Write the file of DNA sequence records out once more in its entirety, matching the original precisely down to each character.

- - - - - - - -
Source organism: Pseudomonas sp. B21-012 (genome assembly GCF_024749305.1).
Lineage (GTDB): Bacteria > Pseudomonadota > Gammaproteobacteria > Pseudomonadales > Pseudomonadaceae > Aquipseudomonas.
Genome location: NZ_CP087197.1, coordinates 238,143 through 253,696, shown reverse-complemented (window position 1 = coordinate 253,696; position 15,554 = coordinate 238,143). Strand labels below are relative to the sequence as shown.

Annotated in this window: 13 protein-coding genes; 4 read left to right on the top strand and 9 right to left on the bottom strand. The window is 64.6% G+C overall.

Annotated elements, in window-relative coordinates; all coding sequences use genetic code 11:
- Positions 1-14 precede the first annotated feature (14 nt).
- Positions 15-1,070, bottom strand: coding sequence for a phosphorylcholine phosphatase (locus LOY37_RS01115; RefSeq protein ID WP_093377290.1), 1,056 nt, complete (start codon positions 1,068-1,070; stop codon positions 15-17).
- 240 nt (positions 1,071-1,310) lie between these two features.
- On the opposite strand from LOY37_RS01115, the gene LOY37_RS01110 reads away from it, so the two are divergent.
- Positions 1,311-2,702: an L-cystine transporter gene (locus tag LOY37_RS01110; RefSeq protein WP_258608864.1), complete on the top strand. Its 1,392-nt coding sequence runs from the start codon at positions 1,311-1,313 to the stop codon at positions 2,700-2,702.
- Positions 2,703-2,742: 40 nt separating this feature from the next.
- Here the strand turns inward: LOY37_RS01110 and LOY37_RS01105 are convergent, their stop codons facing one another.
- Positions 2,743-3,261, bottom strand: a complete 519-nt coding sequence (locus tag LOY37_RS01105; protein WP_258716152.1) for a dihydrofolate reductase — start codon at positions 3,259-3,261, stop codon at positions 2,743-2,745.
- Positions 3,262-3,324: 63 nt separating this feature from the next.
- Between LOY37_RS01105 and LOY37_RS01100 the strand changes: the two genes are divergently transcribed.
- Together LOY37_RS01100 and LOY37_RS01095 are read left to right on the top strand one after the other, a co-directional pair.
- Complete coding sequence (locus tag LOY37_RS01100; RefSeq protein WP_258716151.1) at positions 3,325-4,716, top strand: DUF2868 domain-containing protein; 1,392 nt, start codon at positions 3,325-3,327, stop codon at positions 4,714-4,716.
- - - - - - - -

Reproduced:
Source organism: Pseudomonas sp. B21-012 (genome assembly GCF_024749305.1).
Lineage (GTDB): Bacteria > Pseudomonadota > Gammaproteobacteria > Pseudomonadales > Pseudomonadaceae > Aquipseudomonas.
Genome location: NZ_CP087197.1, coordinates 238,143 through 253,696, shown reverse-complemented (window position 1 = coordinate 253,696; position 15,554 = coordinate 238,143). Strand labels below are relative to the sequence as shown.

Annotated in this window: 13 protein-coding genes; 4 read left to right on the top strand and 9 right to left on the bottom strand. The window is 64.6% G+C overall.

Annotated elements, in window-relative coordinates; all coding sequences use genetic code 11:
- Positions 1-14 precede the first annotated feature (14 nt).
- Positions 15-1,070, bottom strand: coding sequence for a phosphorylcholine phosphatase (locus LOY37_RS01115; RefSeq protein ID WP_093377290.1), 1,056 nt, complete (start codon positions 1,068-1,070; stop codon positions 15-17).
- 240 nt (positions 1,071-1,310) lie between these two features.
- On the opposite strand from LOY37_RS01115, the gene LOY37_RS01110 reads away from it, so the two are divergent.
- Positions 1,311-2,702: an L-cystine transporter gene (locus tag LOY37_RS01110; RefSeq protein WP_258608864.1), complete on the top strand. Its 1,392-nt coding sequence runs from the start codon at positions 1,311-1,313 to the stop codon at positions 2,700-2,702.
- Positions 2,703-2,742: 40 nt separating this feature from the next.
- Here the strand turns inward: LOY37_RS01110 and LOY37_RS01105 are convergent, their stop codons facing one another.
- Positions 2,743-3,261, bottom strand: a complete 519-nt coding sequence (locus tag LOY37_RS01105; protein WP_258716152.1) for a dihydrofolate reductase — start codon at positions 3,259-3,261, stop codon at positions 2,743-2,745.
- Positions 3,262-3,324: 63 nt separating this feature from the next.
- Between LOY37_RS01105 and LOY37_RS01100 the strand changes: the two genes are divergently transcribed.
- Together LOY37_RS01100 and LOY37_RS01095 are read left to right on the top strand one after the other, a co-directional pair.
- Complete coding sequence (locus tag LOY37_RS01100; RefSeq protein WP_258716151.1) at positions 3,325-4,716, top strand: DUF2868 domain-containing protein; 1,392 nt, start codon at positions 3,325-3,327, stop codon at positions 4,714-4,716.